A Predator drone is helping California fire officials get a handle on a Yosemite National Park wildfire that’s already consumed thousands of acres.
The Rim Fire, which started in mid-August, was about 30 percent contained Thursday morning, and the drone is helping to give officials a real-time look at the extent of the fire. While mostly flying over unpopulated sections, the drone, operated by the 163rd Wing of the California National Guard, is escorted by a manned plane when it’s outside the fire area.
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The drone, which is about as big as a small Cessna, can fly over the burning area for 22 hours at a time. That’s a big benefit over previously used helicopters that had to refuel frequently.
“They’re piping what they’re seeing directly to the incident commander, and he’s seeing it in real time over a computer network,” Lt. Col. Tom Keegan told Fox News
Drones have been used in other fire-fighting missions, including a 2009 NASA Predator that used infrared imaging to determine damage in a Angeles National Forest fire.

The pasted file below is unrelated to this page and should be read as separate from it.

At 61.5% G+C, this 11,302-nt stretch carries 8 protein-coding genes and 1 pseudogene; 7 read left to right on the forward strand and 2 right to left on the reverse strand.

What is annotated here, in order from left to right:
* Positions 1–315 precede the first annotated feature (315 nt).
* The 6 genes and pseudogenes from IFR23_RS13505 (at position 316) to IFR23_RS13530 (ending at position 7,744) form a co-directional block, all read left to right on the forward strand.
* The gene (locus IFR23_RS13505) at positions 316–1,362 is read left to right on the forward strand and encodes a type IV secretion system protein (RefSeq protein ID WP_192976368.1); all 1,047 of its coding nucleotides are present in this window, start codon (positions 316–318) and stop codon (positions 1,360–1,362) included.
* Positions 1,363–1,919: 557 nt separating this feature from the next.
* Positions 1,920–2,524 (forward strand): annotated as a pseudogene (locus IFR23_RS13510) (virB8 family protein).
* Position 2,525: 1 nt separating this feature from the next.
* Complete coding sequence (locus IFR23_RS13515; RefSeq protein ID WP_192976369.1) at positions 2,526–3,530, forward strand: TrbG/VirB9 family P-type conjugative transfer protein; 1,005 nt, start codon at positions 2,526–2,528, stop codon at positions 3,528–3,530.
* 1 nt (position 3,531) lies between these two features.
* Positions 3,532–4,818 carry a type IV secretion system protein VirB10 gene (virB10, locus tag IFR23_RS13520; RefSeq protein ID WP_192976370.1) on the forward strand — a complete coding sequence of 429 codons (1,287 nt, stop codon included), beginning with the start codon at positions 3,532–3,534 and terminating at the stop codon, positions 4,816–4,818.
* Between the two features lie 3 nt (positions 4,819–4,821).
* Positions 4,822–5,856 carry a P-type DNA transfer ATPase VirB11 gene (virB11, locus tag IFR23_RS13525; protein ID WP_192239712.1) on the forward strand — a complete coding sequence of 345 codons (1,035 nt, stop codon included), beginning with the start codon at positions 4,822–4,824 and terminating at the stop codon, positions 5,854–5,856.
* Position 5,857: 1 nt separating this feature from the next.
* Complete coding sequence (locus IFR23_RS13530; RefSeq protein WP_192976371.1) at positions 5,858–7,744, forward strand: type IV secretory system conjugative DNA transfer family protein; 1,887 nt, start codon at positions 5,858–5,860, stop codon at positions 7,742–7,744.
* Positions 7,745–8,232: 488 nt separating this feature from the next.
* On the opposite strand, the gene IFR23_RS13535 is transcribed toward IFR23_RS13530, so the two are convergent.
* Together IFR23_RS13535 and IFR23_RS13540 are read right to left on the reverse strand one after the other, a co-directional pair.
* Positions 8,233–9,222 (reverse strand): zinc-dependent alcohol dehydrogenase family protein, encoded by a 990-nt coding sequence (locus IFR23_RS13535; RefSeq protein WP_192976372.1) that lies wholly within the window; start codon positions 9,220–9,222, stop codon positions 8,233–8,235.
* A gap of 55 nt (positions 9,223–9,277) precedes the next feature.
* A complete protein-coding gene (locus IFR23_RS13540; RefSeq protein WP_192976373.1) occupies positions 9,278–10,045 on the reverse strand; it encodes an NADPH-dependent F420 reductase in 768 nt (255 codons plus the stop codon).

The Yosemite fire continues to rage, and another 300 firefighters joined the fight this week. It’s the sixth largest fire in California’s history and has so far cost about $40 million and burned 301 square miles.
Crews were creating large backfires in hopes of stopping the fire’s spread. Officials told the Los Angeles Times that the fire is spreading more slowly
, and they’re hopeful it will be contained in the next two weeks.
More than 100 buildings were destroyed by the fire.
The California National Guard posted video of its troops fighting the fire on Twitter, and NASA Earth posted an interactive map of the Rim Fire.
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